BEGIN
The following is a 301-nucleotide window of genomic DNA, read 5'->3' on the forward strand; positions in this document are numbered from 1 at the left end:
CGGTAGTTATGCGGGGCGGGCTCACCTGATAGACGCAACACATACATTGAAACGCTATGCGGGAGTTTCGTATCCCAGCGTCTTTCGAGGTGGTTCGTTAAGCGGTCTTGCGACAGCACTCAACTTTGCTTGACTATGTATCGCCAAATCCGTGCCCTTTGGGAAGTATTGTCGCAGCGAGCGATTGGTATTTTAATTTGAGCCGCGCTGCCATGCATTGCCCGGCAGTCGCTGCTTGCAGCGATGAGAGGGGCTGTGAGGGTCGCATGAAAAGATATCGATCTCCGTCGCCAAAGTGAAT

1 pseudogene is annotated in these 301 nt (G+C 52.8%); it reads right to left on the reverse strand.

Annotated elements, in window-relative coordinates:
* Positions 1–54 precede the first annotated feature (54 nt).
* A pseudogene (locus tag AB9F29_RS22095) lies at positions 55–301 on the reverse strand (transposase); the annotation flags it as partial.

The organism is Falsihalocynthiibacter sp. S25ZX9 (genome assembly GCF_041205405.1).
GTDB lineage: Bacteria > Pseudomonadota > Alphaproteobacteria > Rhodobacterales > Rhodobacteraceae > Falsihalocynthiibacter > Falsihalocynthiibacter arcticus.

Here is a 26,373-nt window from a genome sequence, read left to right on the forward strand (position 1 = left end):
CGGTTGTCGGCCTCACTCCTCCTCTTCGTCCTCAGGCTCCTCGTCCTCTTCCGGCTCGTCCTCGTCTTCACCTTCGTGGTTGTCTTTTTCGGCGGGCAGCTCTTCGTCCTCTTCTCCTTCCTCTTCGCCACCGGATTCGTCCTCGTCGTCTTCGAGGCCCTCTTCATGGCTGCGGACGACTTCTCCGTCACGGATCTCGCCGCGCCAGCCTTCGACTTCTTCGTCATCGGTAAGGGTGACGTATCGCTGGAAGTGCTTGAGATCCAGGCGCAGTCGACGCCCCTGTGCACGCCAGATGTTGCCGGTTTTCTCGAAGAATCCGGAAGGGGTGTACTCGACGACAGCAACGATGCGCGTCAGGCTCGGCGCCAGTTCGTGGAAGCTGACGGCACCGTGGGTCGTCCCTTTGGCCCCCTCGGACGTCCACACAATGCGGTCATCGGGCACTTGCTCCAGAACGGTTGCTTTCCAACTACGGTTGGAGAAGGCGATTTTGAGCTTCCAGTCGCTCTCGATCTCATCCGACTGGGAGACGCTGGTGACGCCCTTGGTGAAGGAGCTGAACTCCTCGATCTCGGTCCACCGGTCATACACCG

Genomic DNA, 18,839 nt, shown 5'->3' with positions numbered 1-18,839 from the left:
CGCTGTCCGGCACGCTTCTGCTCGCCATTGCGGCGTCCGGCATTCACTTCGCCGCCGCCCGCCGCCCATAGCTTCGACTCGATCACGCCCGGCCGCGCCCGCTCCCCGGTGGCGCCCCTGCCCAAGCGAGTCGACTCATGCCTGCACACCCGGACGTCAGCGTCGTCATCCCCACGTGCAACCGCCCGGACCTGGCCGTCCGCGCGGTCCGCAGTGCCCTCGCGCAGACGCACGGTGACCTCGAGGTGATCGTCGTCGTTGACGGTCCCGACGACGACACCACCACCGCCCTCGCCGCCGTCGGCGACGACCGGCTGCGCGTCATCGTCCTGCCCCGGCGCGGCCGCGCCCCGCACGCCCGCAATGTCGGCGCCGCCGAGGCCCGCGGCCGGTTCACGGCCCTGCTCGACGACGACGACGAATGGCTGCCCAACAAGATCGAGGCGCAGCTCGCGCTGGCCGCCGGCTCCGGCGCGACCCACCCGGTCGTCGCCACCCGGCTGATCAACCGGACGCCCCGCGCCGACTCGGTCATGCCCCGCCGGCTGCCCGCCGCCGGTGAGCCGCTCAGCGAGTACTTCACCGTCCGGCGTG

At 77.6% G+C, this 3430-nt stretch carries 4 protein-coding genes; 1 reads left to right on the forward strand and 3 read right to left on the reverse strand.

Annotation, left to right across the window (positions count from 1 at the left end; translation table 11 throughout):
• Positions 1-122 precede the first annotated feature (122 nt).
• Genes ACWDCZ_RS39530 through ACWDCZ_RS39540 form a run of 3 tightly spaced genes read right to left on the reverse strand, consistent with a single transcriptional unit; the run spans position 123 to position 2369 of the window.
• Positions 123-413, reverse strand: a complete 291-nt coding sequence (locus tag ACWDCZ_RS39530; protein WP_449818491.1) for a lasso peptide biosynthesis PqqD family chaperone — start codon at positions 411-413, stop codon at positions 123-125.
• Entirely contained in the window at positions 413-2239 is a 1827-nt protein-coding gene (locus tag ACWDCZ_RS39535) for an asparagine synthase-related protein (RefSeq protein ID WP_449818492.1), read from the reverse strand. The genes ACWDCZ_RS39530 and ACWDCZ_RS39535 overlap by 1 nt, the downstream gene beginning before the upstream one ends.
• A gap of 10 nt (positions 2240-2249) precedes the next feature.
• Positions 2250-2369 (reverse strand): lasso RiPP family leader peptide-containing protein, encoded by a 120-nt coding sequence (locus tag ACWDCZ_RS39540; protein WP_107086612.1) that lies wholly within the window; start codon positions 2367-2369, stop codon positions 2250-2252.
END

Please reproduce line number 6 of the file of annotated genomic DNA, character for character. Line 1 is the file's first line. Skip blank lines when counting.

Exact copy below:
* A pseudogene (locus tag AB9F29_RS22095) lies at positions 55–301 on the reverse strand (transposase); the annotation flags it as partial.